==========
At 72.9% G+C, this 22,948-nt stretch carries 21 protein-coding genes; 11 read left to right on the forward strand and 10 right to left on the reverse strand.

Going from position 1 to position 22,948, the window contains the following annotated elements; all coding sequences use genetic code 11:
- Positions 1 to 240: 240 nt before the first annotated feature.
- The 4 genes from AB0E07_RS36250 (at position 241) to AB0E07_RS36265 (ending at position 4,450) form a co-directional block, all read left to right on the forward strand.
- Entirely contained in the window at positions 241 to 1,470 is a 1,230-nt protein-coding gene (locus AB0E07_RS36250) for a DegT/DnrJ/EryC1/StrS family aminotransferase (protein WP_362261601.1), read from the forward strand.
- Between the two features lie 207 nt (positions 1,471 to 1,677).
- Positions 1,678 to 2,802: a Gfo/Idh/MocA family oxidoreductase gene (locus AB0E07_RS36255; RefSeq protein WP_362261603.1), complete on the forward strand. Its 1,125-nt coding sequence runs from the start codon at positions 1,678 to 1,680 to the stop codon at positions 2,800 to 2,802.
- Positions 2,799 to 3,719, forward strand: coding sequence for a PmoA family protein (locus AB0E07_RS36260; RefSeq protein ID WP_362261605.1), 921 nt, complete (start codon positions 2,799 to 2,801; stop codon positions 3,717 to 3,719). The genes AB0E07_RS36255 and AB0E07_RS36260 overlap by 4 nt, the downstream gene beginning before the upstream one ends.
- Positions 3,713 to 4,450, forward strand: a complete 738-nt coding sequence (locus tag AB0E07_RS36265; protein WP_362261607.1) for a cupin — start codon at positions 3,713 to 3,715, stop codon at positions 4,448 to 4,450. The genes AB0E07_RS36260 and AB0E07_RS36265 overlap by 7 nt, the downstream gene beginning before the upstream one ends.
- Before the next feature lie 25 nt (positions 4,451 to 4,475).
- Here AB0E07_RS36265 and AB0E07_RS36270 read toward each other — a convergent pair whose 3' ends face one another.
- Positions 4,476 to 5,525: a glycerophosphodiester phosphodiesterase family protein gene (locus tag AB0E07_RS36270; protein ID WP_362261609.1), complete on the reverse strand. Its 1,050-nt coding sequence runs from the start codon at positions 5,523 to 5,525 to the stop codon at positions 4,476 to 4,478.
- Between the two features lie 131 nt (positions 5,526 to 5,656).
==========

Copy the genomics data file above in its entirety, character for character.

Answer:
At 72.9% G+C, this 22,948-nt stretch carries 21 protein-coding genes; 11 read left to right on the forward strand and 10 right to left on the reverse strand.

Going from position 1 to position 22,948, the window contains the following annotated elements; all coding sequences use genetic code 11:
- Positions 1 to 240: 240 nt before the first annotated feature.
- The 4 genes from AB0E07_RS36250 (at position 241) to AB0E07_RS36265 (ending at position 4,450) form a co-directional block, all read left to right on the forward strand.
- Entirely contained in the window at positions 241 to 1,470 is a 1,230-nt protein-coding gene (locus AB0E07_RS36250) for a DegT/DnrJ/EryC1/StrS family aminotransferase (protein WP_362261601.1), read from the forward strand.
- Between the two features lie 207 nt (positions 1,471 to 1,677).
- Positions 1,678 to 2,802: a Gfo/Idh/MocA family oxidoreductase gene (locus AB0E07_RS36255; RefSeq protein WP_362261603.1), complete on the forward strand. Its 1,125-nt coding sequence runs from the start codon at positions 1,678 to 1,680 to the stop codon at positions 2,800 to 2,802.
- Positions 2,799 to 3,719, forward strand: coding sequence for a PmoA family protein (locus AB0E07_RS36260; RefSeq protein ID WP_362261605.1), 921 nt, complete (start codon positions 2,799 to 2,801; stop codon positions 3,717 to 3,719). The genes AB0E07_RS36255 and AB0E07_RS36260 overlap by 4 nt, the downstream gene beginning before the upstream one ends.
- Positions 3,713 to 4,450, forward strand: a complete 738-nt coding sequence (locus tag AB0E07_RS36265; protein WP_362261607.1) for a cupin — start codon at positions 3,713 to 3,715, stop codon at positions 4,448 to 4,450. The genes AB0E07_RS36260 and AB0E07_RS36265 overlap by 7 nt, the downstream gene beginning before the upstream one ends.
- Before the next feature lie 25 nt (positions 4,451 to 4,475).
- Here AB0E07_RS36265 and AB0E07_RS36270 read toward each other — a convergent pair whose 3' ends face one another.
- Positions 4,476 to 5,525: a glycerophosphodiester phosphodiesterase family protein gene (locus tag AB0E07_RS36270; protein ID WP_362261609.1), complete on the reverse strand. Its 1,050-nt coding sequence runs from the start codon at positions 5,523 to 5,525 to the stop codon at positions 4,476 to 4,478.
- Between the two features lie 131 nt (positions 5,526 to 5,656).